Articles and advice from someone who's been in debt twice
I understand the many struggles that come with being in debt. In my younger years I hit debt crisis. This meant I was paying debt off with debt and never actually improving my financial situation. I was only ever getting in more debt!
The debt was all irresponsible and built up from the moment I turned 18 and could access credit through age 19. I was leading a lifestyle my shop assistant wage at the time could not afford. I went out partying several times a week, ran a car I didn’t really need and had high mobile phone bills.
I developed a shopping addiction and would buy clothes almost every day. I had low self-esteem, was very self-conscious of my appearance, lacked confidence and suffered with depression. I tried to fill a void within myself by buying new clothes to make myself feel better. It made me feel great when people complimented my outfits and loved my style.
I also had fear of missing out and wanted people to like me so I never turned down an invite to a night out or party and my colleagues at the time and friendship group was very sociable, so these were regular events! I'd constantly buy rounds of drinks and shots on credit cards as I couldn't really afford them. I wanted to impress people, be liked and be invited out again. I never wanted to miss out or be missed out.
If I had no money and wanted to do something then I'd get a loan, increase my overdraft or get a credit card. If I wanted more clothes I'd open another store card. I was addicted to spending and it was out of control. I never thought about the consequences. Although I never actually worked out all my incomings and expenses, I just stupidly assumed I would always be able to afford the minimum payments. I never worked out what the total of these would be if I maxed out everything.
In less than two years I owed £17500. I didn't even know the extent of my borrowing until I sat down at Citizen's Advice and we worked it all out. I had an overdraft, three credit cards, two loans and seven store cards, if I remember correctly. I had nothing to show for it. I had been young and irresponsible and had no money management skills whatsoever. I know it was my fault, but I also wonder how the banks kept lending an 18 year old so much money without question.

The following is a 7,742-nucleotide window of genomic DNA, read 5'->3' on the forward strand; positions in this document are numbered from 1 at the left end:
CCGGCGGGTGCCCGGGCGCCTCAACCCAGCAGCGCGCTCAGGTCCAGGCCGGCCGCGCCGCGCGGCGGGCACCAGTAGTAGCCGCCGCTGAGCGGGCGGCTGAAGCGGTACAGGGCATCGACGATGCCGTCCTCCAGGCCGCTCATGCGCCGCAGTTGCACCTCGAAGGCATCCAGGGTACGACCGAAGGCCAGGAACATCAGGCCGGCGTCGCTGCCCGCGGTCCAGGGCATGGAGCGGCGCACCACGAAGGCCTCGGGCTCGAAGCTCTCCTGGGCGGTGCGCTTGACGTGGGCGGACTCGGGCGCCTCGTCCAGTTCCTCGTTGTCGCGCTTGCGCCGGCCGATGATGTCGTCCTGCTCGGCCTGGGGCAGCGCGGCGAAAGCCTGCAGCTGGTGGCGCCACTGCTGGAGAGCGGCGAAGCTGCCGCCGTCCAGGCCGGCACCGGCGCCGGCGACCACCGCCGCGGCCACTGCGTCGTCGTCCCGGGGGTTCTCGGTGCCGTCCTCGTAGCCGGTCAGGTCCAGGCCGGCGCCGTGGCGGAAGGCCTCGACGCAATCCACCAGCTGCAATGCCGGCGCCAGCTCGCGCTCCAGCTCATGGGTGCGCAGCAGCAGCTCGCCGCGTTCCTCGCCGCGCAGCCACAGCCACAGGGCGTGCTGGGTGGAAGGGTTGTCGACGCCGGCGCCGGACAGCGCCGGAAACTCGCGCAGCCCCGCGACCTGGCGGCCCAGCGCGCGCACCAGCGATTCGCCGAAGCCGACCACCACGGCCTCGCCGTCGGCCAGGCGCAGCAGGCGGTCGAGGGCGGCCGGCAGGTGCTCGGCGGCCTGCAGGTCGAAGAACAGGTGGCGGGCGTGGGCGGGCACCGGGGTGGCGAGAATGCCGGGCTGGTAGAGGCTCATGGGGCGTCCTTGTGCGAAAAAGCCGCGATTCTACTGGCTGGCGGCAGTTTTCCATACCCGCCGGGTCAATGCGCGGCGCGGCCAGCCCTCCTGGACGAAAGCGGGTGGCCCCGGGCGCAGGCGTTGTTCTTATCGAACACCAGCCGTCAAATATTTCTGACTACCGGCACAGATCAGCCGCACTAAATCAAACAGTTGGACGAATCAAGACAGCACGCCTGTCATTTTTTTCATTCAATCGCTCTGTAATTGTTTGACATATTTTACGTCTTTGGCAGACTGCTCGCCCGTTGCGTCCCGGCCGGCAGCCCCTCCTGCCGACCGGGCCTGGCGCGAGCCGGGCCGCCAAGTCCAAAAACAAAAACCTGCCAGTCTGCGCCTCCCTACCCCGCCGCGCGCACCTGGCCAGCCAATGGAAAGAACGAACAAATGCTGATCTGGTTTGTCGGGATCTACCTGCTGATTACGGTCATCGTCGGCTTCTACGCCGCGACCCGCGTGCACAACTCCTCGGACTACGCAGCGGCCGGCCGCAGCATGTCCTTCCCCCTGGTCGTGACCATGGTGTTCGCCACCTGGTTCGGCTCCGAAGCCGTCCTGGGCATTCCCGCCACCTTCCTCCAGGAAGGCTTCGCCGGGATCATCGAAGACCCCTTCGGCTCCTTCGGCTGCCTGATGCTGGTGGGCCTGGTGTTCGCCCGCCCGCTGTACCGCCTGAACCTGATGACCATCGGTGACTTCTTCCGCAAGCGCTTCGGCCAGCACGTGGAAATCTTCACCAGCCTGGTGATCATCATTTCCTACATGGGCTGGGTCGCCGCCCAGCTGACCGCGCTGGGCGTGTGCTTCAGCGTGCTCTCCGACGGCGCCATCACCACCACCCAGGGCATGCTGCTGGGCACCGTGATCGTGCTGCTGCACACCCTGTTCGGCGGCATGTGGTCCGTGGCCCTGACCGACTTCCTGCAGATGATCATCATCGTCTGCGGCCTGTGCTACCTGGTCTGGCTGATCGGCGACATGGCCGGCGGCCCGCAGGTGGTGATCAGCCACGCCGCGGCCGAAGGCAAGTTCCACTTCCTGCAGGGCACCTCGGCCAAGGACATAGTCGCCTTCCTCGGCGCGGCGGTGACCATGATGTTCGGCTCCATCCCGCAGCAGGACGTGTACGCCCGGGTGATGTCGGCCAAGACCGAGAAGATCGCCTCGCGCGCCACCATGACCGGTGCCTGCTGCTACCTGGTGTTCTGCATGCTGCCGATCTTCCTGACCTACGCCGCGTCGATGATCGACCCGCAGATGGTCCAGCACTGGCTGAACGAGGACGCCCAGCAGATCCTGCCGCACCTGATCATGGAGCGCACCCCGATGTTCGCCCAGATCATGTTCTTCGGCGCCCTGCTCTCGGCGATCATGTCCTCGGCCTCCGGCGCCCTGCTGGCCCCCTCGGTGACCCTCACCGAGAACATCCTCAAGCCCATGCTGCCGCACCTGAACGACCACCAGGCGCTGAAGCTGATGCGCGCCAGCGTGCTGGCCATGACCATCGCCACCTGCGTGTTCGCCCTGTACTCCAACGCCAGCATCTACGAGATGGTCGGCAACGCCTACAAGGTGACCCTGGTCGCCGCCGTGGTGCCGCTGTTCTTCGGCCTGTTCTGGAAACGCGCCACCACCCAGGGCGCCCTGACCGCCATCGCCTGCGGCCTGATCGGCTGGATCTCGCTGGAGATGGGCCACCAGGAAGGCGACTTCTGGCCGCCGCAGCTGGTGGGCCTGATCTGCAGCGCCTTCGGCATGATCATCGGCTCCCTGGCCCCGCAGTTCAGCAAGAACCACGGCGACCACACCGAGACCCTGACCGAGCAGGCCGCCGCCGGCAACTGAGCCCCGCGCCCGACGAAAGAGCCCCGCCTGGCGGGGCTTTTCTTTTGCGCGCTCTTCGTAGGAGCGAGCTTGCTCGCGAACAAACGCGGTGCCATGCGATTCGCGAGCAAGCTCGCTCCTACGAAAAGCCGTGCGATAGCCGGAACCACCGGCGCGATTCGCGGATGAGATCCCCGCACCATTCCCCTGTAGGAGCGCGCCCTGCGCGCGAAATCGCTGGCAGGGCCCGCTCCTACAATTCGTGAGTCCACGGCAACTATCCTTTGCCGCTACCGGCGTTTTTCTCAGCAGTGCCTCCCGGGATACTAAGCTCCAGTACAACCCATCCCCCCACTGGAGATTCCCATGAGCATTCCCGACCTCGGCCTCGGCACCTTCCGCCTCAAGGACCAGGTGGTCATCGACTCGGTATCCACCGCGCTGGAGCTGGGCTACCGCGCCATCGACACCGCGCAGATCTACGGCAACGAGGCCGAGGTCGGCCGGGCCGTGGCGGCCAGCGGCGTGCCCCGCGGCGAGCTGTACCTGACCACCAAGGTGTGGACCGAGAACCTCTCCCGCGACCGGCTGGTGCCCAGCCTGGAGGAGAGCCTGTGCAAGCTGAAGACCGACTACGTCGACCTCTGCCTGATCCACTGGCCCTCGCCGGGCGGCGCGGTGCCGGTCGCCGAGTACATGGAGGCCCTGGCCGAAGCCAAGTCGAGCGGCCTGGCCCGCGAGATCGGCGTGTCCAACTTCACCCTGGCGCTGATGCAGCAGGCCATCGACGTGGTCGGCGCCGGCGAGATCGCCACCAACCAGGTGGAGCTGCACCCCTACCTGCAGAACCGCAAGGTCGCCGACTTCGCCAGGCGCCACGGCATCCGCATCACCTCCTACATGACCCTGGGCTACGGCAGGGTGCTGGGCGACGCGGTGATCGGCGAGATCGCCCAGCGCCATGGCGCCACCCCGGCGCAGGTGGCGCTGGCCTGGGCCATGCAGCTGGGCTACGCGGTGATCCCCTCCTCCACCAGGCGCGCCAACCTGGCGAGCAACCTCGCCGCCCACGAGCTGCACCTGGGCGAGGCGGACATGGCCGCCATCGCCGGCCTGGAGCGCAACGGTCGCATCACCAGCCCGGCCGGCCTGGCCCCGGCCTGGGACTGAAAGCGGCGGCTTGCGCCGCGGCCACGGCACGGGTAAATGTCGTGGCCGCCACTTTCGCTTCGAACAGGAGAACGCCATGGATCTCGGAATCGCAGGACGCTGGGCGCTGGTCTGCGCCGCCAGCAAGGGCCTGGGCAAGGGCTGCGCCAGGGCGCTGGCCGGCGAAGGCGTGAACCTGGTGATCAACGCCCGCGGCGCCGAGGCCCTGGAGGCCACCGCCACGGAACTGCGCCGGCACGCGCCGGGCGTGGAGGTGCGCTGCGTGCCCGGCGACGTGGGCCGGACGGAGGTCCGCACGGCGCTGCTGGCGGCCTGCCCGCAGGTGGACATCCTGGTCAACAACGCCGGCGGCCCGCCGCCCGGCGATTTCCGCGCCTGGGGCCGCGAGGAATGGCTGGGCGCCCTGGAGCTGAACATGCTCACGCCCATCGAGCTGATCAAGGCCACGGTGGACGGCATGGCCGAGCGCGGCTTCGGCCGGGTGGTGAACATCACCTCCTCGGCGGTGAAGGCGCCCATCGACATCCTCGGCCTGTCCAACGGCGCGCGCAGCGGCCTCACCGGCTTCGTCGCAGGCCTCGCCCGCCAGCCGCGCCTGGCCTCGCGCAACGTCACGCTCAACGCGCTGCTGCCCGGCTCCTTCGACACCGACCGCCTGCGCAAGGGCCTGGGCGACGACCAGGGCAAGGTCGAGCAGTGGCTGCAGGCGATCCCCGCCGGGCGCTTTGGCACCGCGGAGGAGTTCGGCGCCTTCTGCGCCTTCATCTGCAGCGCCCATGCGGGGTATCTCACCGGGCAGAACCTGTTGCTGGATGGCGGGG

Suddenly I realised I was in trouble. I couldn't afford all the payments. There was no credit left anywhere for me to pay any of my debts. The red letters started coming and I had no available credit left anywhere and I suddenly couldn't get any more. Things suddenly turned very bad. I was getting constant calls and letters demanding the payments. I hope that in recent years people are more understanding about debt, but at the time I had some really awful phone calls from my creditors constantly harassing me and demanding money that I didn't have.
Being in so much personal debt and not seeing the light at the end of the tunnel was a horrible and very low place to be.
I was terrified of debt collectors turning up or court dates and I wanted to sort my mess out. I thought I was going to have to go bankrupt at only age 19, but thankfully I was advised against this. Luckily I very quickly got advice from CAB and went on a debt management plan with PayPlan in around 2004. It took over five years, but I paid every single penny back.